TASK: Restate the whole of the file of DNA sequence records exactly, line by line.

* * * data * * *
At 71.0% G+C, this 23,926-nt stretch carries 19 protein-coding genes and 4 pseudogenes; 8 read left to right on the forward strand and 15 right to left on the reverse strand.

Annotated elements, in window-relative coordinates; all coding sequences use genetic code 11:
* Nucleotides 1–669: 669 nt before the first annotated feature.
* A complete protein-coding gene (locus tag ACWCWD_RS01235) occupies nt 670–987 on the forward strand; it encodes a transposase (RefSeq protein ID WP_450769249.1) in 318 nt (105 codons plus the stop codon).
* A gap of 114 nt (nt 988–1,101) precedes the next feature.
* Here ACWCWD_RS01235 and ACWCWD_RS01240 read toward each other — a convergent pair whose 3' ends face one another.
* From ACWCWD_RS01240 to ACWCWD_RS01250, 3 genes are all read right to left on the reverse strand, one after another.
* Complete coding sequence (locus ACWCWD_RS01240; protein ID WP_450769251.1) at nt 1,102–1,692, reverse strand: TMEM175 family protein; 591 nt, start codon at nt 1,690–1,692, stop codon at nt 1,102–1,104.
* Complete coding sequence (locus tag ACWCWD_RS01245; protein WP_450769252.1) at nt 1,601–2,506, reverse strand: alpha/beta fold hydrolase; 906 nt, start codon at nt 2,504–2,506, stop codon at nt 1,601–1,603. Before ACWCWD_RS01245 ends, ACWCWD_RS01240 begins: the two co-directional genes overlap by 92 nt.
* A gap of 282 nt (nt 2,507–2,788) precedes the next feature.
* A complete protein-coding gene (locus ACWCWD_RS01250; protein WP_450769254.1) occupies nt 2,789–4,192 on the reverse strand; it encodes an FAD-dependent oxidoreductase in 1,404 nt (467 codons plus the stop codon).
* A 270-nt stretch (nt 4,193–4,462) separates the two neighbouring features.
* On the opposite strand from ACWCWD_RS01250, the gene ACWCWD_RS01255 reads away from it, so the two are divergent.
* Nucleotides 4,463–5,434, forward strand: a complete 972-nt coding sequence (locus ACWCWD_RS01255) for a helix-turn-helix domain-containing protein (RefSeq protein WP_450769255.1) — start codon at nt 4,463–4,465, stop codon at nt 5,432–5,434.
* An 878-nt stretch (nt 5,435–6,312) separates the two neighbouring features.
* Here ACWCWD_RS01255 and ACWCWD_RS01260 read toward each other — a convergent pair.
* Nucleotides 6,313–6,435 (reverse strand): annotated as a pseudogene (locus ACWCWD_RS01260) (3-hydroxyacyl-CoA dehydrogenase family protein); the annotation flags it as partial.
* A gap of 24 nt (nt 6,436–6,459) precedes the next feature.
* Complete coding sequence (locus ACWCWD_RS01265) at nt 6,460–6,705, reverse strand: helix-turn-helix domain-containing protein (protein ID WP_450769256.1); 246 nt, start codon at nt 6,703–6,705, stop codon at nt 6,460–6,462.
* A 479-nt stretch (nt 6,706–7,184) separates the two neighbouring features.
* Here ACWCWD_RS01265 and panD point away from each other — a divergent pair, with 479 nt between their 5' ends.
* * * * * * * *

At 71.0% G+C, this 23,926-nt stretch carries 19 protein-coding genes and 4 pseudogenes; 8 read left to right on the forward strand and 15 right to left on the reverse strand.

Annotated elements, in window-relative coordinates; all coding sequences use genetic code 11:
* Nucleotides 1–669: 669 nt before the first annotated feature.
* A complete protein-coding gene (locus tag ACWCWD_RS01235) occupies nt 670–987 on the forward strand; it encodes a transposase (RefSeq protein ID WP_450769249.1) in 318 nt (105 codons plus the stop codon).
* A gap of 114 nt (nt 988–1,101) precedes the next feature.
* Here ACWCWD_RS01235 and ACWCWD_RS01240 read toward each other — a convergent pair whose 3' ends face one another.
* From ACWCWD_RS01240 to ACWCWD_RS01250, 3 genes are all read right to left on the reverse strand, one after another.
* Complete coding sequence (locus ACWCWD_RS01240; protein ID WP_450769251.1) at nt 1,102–1,692, reverse strand: TMEM175 family protein; 591 nt, start codon at nt 1,690–1,692, stop codon at nt 1,102–1,104.
* Complete coding sequence (locus tag ACWCWD_RS01245; protein WP_450769252.1) at nt 1,601–2,506, reverse strand: alpha/beta fold hydrolase; 906 nt, start codon at nt 2,504–2,506, stop codon at nt 1,601–1,603. Before ACWCWD_RS01245 ends, ACWCWD_RS01240 begins: the two co-directional genes overlap by 92 nt.
* A gap of 282 nt (nt 2,507–2,788) precedes the next feature.
* A complete protein-coding gene (locus ACWCWD_RS01250; protein WP_450769254.1) occupies nt 2,789–4,192 on the reverse strand; it encodes an FAD-dependent oxidoreductase in 1,404 nt (467 codons plus the stop codon).
* A 270-nt stretch (nt 4,193–4,462) separates the two neighbouring features.
* On the opposite strand from ACWCWD_RS01250, the gene ACWCWD_RS01255 reads away from it, so the two are divergent.
* Nucleotides 4,463–5,434, forward strand: a complete 972-nt coding sequence (locus ACWCWD_RS01255) for a helix-turn-helix domain-containing protein (RefSeq protein WP_450769255.1) — start codon at nt 4,463–4,465, stop codon at nt 5,432–5,434.
* An 878-nt stretch (nt 5,435–6,312) separates the two neighbouring features.
* Here ACWCWD_RS01255 and ACWCWD_RS01260 read toward each other — a convergent pair.
* Nucleotides 6,313–6,435 (reverse strand): annotated as a pseudogene (locus ACWCWD_RS01260) (3-hydroxyacyl-CoA dehydrogenase family protein); the annotation flags it as partial.
* A gap of 24 nt (nt 6,436–6,459) precedes the next feature.
* Complete coding sequence (locus ACWCWD_RS01265) at nt 6,460–6,705, reverse strand: helix-turn-helix domain-containing protein (protein ID WP_450769256.1); 246 nt, start codon at nt 6,703–6,705, stop codon at nt 6,460–6,462.
* A 479-nt stretch (nt 6,706–7,184) separates the two neighbouring features.
* Here ACWCWD_RS01265 and panD point away from each other — a divergent pair, with 479 nt between their 5' ends.